Powers, a member of the Hastings College Foundation Board of Trustees and former assistant director of admissions at Hastings College, became interested in the insect food industry after participating in start-up and business accelerator programs at the University of Arizona and University of Nebraska–Lincoln. After conducting interviews with 150 potential customers, she and her partners decided to launch the business in 2018.
“I wanted a company name that reflected my Danish heritage,” Powers said. “I Googled the word for Earth, since we’re dealing with a sustainable protein, and it came back ‘Jord’ [pronounced Yord] in Danish. In Norse mythology, it means goddess of the Earth, which seemed appropriate for an all-female business.”
The budding entrepreneurs faced a steep learning curve and a dearth of local resources in starting their venture. Unlike cattle, hog or poultry producers, they couldn’t turn to local veterinarians or county extension offices to learn best practices. When Powers approached a university entomologist, he told her, “I’d love to help you, but I work on eradicating, not growing, insects.”
So they watched YouTube videos, read articles and attended workshops on mealworm farming. In November, they attended Insectinov3 in Paris, an international conference where they’ll network with industrial-scale producers of insects for human and animal nutrition.
“Europe has been raising mealworms as an alternative protein much longer and at a much higher level than the U.S.,” Powers said. “They’re ahead of us by at least 10 to 15 years.”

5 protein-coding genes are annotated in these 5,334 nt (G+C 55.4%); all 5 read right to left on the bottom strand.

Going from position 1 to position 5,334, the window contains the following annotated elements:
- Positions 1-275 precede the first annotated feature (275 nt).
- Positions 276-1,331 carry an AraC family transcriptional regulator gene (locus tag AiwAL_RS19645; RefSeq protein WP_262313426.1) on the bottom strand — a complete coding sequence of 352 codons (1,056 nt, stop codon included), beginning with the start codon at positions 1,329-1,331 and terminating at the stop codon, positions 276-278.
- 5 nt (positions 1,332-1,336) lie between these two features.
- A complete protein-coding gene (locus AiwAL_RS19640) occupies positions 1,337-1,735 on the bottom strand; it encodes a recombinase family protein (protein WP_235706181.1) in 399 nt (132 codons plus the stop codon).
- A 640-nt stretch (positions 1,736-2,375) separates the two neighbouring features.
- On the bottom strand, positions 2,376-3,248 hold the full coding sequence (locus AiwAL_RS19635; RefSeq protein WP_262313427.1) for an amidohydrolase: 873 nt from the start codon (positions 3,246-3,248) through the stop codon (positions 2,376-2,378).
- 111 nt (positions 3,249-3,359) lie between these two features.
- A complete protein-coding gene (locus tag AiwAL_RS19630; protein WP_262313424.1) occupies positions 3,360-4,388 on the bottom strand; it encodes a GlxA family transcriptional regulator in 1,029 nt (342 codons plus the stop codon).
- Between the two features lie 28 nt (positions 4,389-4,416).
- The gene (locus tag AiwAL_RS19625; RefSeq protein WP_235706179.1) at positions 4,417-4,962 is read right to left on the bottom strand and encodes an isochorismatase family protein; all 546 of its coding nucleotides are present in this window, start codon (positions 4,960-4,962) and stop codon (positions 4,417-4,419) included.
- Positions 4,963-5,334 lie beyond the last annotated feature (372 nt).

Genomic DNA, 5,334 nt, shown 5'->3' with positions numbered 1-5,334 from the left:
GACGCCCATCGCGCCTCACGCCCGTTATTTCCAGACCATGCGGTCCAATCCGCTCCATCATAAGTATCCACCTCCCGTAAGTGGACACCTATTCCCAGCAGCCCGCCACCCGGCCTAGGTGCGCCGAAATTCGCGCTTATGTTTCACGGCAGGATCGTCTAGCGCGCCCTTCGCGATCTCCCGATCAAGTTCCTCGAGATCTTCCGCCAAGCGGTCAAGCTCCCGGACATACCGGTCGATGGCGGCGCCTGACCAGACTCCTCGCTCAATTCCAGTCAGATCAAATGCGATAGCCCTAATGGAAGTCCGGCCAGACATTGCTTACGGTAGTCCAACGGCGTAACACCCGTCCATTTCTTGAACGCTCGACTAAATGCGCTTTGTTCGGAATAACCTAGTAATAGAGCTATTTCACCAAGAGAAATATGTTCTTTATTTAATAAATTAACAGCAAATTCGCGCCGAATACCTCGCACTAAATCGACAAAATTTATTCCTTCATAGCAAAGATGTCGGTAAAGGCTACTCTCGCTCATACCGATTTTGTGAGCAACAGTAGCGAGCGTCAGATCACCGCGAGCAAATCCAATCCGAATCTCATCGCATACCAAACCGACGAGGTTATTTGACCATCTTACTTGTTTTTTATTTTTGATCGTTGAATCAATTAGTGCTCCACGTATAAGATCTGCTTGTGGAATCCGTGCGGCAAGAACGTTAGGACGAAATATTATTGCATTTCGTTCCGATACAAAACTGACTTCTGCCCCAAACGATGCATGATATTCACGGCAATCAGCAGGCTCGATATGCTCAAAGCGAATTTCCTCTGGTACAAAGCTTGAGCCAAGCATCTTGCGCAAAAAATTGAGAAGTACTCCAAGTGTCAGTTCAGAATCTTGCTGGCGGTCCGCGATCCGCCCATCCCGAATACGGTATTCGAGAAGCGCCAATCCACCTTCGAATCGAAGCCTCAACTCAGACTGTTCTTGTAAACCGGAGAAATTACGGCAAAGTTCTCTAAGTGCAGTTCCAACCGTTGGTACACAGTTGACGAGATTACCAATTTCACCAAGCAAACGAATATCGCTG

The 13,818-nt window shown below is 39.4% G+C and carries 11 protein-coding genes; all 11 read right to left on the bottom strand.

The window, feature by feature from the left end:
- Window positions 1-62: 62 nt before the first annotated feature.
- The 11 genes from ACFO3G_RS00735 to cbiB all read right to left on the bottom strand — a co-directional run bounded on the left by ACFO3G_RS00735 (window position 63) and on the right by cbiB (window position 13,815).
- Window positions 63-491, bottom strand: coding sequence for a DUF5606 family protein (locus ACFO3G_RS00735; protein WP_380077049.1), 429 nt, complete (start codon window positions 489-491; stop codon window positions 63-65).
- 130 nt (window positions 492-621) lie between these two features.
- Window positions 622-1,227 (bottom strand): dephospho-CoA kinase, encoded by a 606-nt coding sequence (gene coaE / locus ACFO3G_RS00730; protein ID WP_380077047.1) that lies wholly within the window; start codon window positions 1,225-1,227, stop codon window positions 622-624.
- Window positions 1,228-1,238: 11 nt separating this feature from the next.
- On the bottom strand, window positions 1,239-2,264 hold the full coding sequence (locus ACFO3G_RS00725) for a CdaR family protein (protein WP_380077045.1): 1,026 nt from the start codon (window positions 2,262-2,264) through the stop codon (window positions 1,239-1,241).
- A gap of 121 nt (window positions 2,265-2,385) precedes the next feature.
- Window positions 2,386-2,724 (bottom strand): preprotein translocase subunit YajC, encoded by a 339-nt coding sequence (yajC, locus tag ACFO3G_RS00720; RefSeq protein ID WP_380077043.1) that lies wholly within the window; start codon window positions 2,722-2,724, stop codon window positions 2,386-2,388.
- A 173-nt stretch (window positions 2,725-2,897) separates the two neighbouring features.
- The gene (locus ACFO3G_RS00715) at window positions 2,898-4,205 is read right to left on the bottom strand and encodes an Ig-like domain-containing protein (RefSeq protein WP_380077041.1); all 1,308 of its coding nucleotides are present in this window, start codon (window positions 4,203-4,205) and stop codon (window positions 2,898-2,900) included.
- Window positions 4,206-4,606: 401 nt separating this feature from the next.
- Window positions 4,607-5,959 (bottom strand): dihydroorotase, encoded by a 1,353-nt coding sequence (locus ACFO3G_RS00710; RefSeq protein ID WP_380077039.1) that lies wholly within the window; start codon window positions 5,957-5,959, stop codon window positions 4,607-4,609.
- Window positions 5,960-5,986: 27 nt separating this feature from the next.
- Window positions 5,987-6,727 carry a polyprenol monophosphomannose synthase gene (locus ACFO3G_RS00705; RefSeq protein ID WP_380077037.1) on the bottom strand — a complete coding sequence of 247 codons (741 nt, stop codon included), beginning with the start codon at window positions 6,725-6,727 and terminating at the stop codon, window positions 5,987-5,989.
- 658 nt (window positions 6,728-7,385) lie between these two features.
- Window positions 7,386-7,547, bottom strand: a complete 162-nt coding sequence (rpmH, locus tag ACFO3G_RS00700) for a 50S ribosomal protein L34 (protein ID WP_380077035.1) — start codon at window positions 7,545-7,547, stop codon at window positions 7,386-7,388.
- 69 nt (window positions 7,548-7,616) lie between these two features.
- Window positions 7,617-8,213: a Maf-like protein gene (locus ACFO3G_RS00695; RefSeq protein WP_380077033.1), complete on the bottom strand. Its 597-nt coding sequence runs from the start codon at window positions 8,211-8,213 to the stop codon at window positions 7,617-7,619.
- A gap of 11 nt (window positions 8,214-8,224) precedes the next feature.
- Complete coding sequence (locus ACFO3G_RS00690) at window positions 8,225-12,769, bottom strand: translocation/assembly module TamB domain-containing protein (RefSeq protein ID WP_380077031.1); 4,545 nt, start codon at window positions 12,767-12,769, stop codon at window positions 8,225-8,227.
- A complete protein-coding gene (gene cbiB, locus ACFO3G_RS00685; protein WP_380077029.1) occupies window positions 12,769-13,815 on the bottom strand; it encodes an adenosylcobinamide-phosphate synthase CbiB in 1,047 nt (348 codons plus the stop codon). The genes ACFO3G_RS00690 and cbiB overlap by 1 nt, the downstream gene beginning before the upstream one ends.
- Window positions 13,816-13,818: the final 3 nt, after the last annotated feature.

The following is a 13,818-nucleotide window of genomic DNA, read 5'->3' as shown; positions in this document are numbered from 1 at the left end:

An unlimited need for protein
As the women of Jord Producers ramp up their production capabilities, they’re also researching the equipment and permits necessary to dry and grind mealworms. The resulting protein-packed flour could be sold to companies for pet food and treats, replace some of the soy protein in poultry feed and, one day, provide an ingredient for human food like cakes, waffles or protein shakes.
Eating insects isn’t as unappetizing or unusual as it seems. At Seattle’s T-Mobile Park, home of the Mariners baseball team, the chapulines (toasted grasshoppers) are a hit with fans and a viral sensation. Chefs across the country are using insects in dishes like tacos, soup and sushi. And the insect protein market, including both human and animal nutrition, is projected to reach $1.3 billion by 2025 from $144 million in 2019, according to MarketsandMarkets, which tracks high-growth emerging markets worldwide.
Closer to home, alumni attending “Walk on the Wild Side,” an event co-sponsored by Jord Producers and Hastings College at Steeple Brewing Co. in downtown Hastings, munched on treats like cookies, chips and mac ‘n cheese balls made with insects. “The Southern fried crickets were especially tasty,” said Alicia O’Donnell ‘96, director of alumni engagement and annual giving.
Although widespread human consumption of Jord’s slithering product is at least a few years down the road, Powers is on a mission to share the virtues of her highly-sustainable, protein-packed food source. In time, she hopes to recruit a co-op of farmers to harvest mealworms for people and businesses throughout the region.
“Mealworms are self contained,” she said. “They don’t jump. They don’t fly. It makes them easy to raise.”